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Hyperion Continues Collaboration with UMass Amherst

Hyperion Systems LLC, an Amherst company which designs, manufactures, and markets an innovative (patent pending) photovoltaic system designed to keep farmland in production while generating solar energy, will continue its history of collaboration with UMass Amherst by sponsoring teams of students in the Mechanical and Industrial Engineering Department for their senior design capstone projects. “We at Hyperion Systems LLC are grateful that you are considering us to participate in both a capstone and senior engineering project in the upcoming year,” wrote Steve Daniel, the company’s vice president of business development and a 1981 graduate from the College of Engineering.

“Both David Marley, the founder of Hyperion, and I are UMass graduates from the early 1980s and are interested in engaging with the university for the mutual benefit of educating students in the engineering department and furthering the success of Hyperion’s solution.”

Hyperion will be working with one mechanical and one industrial engineering professor. The new relationship with Hyperion will be mutually beneficial, with Hyperion providing sponsorship money for the teams of students, and the students taking on real-world industrial projects.

Mechanical Engineering Professor Frank Sup teaches the Senior Design Capstone Project course for MIE, and his students will strive to understand the current physical design of Hyperion’s solar arrays and explore ways to make the systems lighter in weight and less expensive to build and maintain.

“As we start the semester, the students are excited about getting to apply their engineering skills to these real design challenges," explains Sup. "Having companies like Hyperion take an active role in the students' projects really energizes the learning experience.”

Industrial Engineering Professor Ana Muriel’s students will be charged with analyzing the company’s current supply chain and investigating methods to optimize it for reduced costs, delivery and installation times, and ability to scale. They will also determine an appropriate manufacturing strategy and distribution of the finished product.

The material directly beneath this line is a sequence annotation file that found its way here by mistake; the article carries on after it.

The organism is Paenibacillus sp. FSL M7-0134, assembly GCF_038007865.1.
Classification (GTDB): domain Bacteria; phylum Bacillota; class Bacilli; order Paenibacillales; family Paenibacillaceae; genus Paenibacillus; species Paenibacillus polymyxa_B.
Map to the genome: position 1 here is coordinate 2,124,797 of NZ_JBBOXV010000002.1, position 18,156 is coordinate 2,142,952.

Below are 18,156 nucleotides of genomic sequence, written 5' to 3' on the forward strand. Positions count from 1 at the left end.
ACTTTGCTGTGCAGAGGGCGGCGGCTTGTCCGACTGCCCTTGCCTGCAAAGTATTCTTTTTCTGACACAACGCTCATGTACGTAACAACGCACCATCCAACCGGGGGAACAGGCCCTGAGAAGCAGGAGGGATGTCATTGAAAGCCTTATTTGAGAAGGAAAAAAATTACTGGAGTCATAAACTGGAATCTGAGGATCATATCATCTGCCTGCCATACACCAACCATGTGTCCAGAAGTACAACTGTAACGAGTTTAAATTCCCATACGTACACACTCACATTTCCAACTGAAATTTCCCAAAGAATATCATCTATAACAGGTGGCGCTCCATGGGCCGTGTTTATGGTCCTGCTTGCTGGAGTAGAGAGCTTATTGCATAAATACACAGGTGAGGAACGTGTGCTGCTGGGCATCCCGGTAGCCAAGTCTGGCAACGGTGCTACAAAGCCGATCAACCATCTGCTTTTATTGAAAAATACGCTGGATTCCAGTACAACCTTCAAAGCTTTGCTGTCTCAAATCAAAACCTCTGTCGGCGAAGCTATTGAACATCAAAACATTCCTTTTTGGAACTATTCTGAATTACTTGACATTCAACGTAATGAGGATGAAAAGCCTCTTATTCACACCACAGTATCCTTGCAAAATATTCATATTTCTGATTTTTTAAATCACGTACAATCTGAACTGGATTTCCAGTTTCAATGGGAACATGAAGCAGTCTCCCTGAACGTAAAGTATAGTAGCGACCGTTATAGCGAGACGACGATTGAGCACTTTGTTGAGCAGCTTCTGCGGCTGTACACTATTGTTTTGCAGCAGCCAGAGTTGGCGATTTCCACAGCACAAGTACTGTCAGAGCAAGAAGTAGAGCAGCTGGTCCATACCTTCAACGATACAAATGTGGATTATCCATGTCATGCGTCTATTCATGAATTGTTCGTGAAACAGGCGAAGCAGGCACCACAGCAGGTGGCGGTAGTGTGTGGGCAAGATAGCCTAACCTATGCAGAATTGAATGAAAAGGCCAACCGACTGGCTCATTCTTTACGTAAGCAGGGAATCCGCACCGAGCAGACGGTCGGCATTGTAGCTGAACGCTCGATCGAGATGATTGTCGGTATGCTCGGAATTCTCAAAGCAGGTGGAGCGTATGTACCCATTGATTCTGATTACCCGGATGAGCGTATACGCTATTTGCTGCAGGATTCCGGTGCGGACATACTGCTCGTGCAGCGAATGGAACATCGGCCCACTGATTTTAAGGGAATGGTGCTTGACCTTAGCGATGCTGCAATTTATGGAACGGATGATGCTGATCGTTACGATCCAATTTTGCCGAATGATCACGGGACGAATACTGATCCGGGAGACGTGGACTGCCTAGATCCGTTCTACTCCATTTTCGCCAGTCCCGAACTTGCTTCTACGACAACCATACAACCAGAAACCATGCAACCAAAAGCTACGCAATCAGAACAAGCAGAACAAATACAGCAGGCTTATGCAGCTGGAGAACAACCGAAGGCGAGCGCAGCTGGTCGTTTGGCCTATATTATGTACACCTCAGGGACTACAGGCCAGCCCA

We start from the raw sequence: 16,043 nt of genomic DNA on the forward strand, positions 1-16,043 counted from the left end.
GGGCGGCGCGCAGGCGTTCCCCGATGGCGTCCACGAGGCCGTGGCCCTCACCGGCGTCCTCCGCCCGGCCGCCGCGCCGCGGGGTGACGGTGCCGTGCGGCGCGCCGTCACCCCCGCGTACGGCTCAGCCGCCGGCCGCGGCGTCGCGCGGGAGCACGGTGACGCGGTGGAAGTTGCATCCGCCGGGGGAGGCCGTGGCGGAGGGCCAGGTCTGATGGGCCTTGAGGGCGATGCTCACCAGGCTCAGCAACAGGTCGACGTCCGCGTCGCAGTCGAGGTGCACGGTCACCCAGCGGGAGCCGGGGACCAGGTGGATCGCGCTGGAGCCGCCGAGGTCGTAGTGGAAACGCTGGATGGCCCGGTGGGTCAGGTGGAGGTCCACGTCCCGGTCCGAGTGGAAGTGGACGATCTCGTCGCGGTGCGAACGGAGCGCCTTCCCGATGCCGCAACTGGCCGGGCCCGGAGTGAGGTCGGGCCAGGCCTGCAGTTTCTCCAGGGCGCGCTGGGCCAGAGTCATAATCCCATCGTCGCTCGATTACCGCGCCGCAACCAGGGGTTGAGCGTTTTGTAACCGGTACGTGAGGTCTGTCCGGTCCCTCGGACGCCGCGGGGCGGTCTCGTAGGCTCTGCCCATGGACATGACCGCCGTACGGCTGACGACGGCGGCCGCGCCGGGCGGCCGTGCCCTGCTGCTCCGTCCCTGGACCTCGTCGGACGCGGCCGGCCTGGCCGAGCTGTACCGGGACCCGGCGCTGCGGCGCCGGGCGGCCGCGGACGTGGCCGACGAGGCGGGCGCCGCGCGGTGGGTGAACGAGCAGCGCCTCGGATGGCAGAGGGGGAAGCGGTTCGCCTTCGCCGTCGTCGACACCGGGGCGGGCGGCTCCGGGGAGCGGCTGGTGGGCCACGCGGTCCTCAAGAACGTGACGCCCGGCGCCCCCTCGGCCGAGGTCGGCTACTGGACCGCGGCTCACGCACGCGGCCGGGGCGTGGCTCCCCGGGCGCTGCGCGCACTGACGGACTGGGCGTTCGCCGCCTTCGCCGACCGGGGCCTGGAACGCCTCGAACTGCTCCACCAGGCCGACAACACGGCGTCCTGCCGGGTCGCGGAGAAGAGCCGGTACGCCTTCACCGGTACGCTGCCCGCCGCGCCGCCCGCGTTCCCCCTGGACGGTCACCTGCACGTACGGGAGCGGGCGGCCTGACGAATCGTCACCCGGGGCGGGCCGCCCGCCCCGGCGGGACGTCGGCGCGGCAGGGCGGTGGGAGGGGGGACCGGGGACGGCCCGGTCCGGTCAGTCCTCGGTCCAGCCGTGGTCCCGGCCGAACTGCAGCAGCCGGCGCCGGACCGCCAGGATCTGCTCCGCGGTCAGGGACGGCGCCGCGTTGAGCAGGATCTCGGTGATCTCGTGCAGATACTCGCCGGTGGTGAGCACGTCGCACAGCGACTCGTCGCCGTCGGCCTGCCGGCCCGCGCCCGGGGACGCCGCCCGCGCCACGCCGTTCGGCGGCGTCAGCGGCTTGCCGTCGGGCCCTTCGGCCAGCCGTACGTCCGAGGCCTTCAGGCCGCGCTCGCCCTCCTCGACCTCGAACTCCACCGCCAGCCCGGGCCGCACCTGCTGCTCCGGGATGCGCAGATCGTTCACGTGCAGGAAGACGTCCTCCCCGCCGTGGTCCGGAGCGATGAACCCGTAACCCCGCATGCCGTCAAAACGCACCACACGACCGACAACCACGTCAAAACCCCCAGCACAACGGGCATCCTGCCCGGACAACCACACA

"We are very excited about our collaboration with Hyperion,” says Muriel. “Steve's and David's commitment to mentor our students is exceptional. It is a win-win situation: Our students will get a real practical lesson working closely with them in applying many of the tools they have learned throughout their curriculum, and Hyperion will get to infuse fresh ideas into their processes. I expect terrific outcomes!"

Hyperion is the sister company of Diversified Construction, founded by Marley and headquartered in Amherst, which performs multi-million dollar commercial and residential construction projects.

Marley began his pioneering work in large-scale solar production in 2008 after he installed a 100-kilowatt rooftop solar array at his construction company’s headquarters in Amherst. Born and raised in Massachusetts, he knew that there was no scrub or unused land in New England as there is in the Southwestern U.S., which is where most large-scale solar production occurs. Any large-scale solar production in the Northeast would either have to take the land out of production, which is very expensive for farmers, or co-exist with productive land.

So in 2009 Dave began working with Professor Stephen Herbert, the Associate Dean at the Stockbridge School of Agriculture, to conduct research and test the theory that solar arrays can be installed over farmland while allowing crops to grow unaffected. Once this theory was proven, the next big hurdle was to devise a system that allowed construction without disrupting fertile land.

By strategically spacing the solar panels on farmland, Hyperion’s solar arrays allow crops to be grown around and underneath them, thus creating dual use of the land. Hyperion’s 17-kilowatt demonstration test installation has been operational at the UMass Agriculture Experiment Station in South Deerfield since 2010.Installations at other farm sites in Western Massachusetts are ongoing. Hyperion is building a “best practices” portfolio with each installation refining the value proposition for farmers: Increase farm revenue by producing clean, renewable solar energy while still utilizing the land for crops and livestock.

“By providing dual use of farmland for solar energy and agricultural production,” explains Daniel, “our solution solves a very important problem facing farmers and solar developers; how to increase our creation of clean, renewable solar energy while not removing farmland from production.”

Besides UMass, Hyperion is collaborating with a number of government and educational institutions including: the U.S. Department of Energy, the National Renewable Energy Lab, the U.S. Department of Education, the U.S. Department of Agriculture – Rural Development, the Massachusetts Clean Energy Center, and the Commonwealth’s Executive Office of Environmental Affairs.

Additionally, Hyperion recently won a $1.05-million U.S. Department of Education grant to provide Solar Learning Labs and associated curriculum to 13 middle and technical schools in Western Massachusetts. As part of that grant, Hyperion is implementing photovoltaic systems, accompanying STEM curriculum modules, and teacher training at no cost to the schools. (September 2012)